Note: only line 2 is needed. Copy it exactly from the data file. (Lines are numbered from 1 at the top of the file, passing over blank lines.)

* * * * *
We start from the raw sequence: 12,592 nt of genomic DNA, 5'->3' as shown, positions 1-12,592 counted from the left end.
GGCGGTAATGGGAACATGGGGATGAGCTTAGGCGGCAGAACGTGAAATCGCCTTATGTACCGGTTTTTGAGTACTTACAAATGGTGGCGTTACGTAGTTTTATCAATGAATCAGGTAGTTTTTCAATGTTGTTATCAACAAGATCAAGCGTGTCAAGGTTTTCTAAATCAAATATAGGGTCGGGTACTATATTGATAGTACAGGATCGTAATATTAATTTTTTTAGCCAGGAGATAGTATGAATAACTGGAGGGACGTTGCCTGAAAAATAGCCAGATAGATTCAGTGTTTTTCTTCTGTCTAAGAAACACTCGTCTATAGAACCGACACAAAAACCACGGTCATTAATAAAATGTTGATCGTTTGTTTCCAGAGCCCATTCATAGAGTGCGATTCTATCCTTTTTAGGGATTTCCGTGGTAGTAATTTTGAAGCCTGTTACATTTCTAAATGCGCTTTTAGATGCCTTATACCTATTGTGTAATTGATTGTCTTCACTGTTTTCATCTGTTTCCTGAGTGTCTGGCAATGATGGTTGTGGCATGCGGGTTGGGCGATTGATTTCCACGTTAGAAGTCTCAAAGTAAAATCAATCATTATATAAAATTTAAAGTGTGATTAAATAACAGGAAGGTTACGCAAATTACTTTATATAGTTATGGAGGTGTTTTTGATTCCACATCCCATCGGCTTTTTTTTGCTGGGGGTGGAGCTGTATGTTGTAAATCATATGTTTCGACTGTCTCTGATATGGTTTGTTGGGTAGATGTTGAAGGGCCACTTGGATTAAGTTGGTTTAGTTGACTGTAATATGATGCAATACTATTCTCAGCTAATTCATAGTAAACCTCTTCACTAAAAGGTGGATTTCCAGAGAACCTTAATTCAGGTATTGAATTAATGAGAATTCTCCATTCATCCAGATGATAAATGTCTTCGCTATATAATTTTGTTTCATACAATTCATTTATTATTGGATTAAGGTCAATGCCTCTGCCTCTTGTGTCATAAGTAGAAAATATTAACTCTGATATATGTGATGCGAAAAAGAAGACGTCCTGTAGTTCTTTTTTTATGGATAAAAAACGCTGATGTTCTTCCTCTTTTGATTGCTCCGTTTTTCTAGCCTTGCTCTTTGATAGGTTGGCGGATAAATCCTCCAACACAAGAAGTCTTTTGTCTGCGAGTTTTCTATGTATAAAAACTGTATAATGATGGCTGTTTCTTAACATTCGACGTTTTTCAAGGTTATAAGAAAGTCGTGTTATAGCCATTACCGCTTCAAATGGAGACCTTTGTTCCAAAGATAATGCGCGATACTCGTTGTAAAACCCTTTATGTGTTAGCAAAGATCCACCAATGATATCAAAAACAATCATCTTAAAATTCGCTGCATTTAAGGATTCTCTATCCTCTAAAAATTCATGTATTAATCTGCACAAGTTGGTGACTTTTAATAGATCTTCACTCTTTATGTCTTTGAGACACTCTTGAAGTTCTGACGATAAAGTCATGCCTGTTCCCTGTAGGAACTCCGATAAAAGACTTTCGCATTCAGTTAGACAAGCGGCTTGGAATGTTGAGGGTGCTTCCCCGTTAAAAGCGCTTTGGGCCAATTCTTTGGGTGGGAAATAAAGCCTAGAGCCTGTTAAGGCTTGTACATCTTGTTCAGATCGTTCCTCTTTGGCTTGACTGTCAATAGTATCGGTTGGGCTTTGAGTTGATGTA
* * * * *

GGCGGTAATGGGAACATGGGGATGAGCTTAGGCGGCAGAACGTGAAATCGCCTTATGTACCGGTTTTTGAGTACTTACAAATGGTGGCGTTACGTAGTTTTATCAATGAATCAGGTAGTTTTTCAATGTTGTTATCAACAAGATCAAGCGTGTCAAGGTTTTCTAAATCAAATATAGGGTCGGGTACTATATTGATAGTACAGGATCGTAATATTAATTTTTTTAGCCAGGAGATAGTATGAATAACTGGAGGGACGTTGCCTGAAAAATAGCCAGATAGATTCAGTGTTTTTCTTCTGTCTAAGAAACACTCGTCTATAGAACCGACACAAAAACCACGGTCATTAATAAAATGTTGATCGTTTGTTTCCAGAGCCCATTCATAGAGTGCGATTCTATCCTTTTTAGGGATTTCCGTGGTAGTAATTTTGAAGCCTGTTACATTTCTAAATGCGCTTTTAGATGCCTTATACCTATTGTGTAATTGATTGTCTTCACTGTTTTCATCTGTTTCCTGAGTGTCTGGCAATGATGGTTGTGGCATGCGGGTTGGGCGATTGATTTCCACGTTAGAAGTCTCAAAGTAAAATCAATCATTATATAAAATTTAAAGTGTGATTAAATAACAGGAAGGTTACGCAAATTACTTTATATAGTTATGGAGGTGTTTTTGATTCCACATCCCATCGGCTTTTTTTTGCTGGGGGTGGAGCTGTATGTTGTAAATCATATGTTTCGACTGTCTCTGATATGGTTTGTTGGGTAGATGTTGAAGGGCCACTTGGATTAAGTTGGTTTAGTTGACTGTAATATGATGCAATACTATTCTCAGCTAATTCATAGTAAACCTCTTCACTAAAAGGTGGATTTCCAGAGAACCTTAATTCAGGTATTGAATTAATGAGAATTCTCCATTCATCCAGATGATAAATGTCTTCGCTATATAATTTTGTTTCATACAATTCATTTATTATTGGATTAAGGTCAATGCCTCTGCCTCTTGTGTCATAAGTAGAAAATATTAACTCTGATATATGTGATGCGAAAAAGAAGACGTCCTGTAGTTCTTTTTTTATGGATAAAAAACGCTGATGTTCTTCCTCTTTTGATTGCTCCGTTTTTCTAGCCTTGCTCTTTGATAGGTTGGCGGATAAATCCTCCAACACAAGAAGTCTTTTGTCTGCGAGTTTTCTATGTATAAAAACTGTATAATGATGGCTGTTTCTTAACATTCGACGTTTTTCAAGGTTATAAGAAAGTCGTGTTATAGCCATTACCGCTTCAAATGGAGACCTTTGTTCCAAAGATAATGCGCGATACTCGTTGTAAAACCCTTTATGTGTTAGCAAAGATCCACCAATGATATCAAAAACAATCATCTTAAAATTCGCTGCATTTAAGGATTCTCTATCCTCTAAAAATTCATGTATTAATCTGCACAAGTTGGTGACTTTTAATAGATCTTCACTCTTTATGTCTTTGAGACACTCTTGAAGTTCTGACGATAAAGTCATGCCTGTTCCCTGTAGGAACTCCGATAAAAGACTTTCGCATTCAGTTAGACAAGCGGCTTGGAATGTTGAGGGTGCTTCCCCGTTAAAAGCGCTTTGGGCCAATTCTTTGGGTGGGAAATAAAGCCTAGAGCCTGTTAAGGCTTGTACATCTTGTTCAGATCGTTCCTCTTTGGCTTGACTGTCAATAGTATCGGTTGGGCTTTGAGTTGATGTA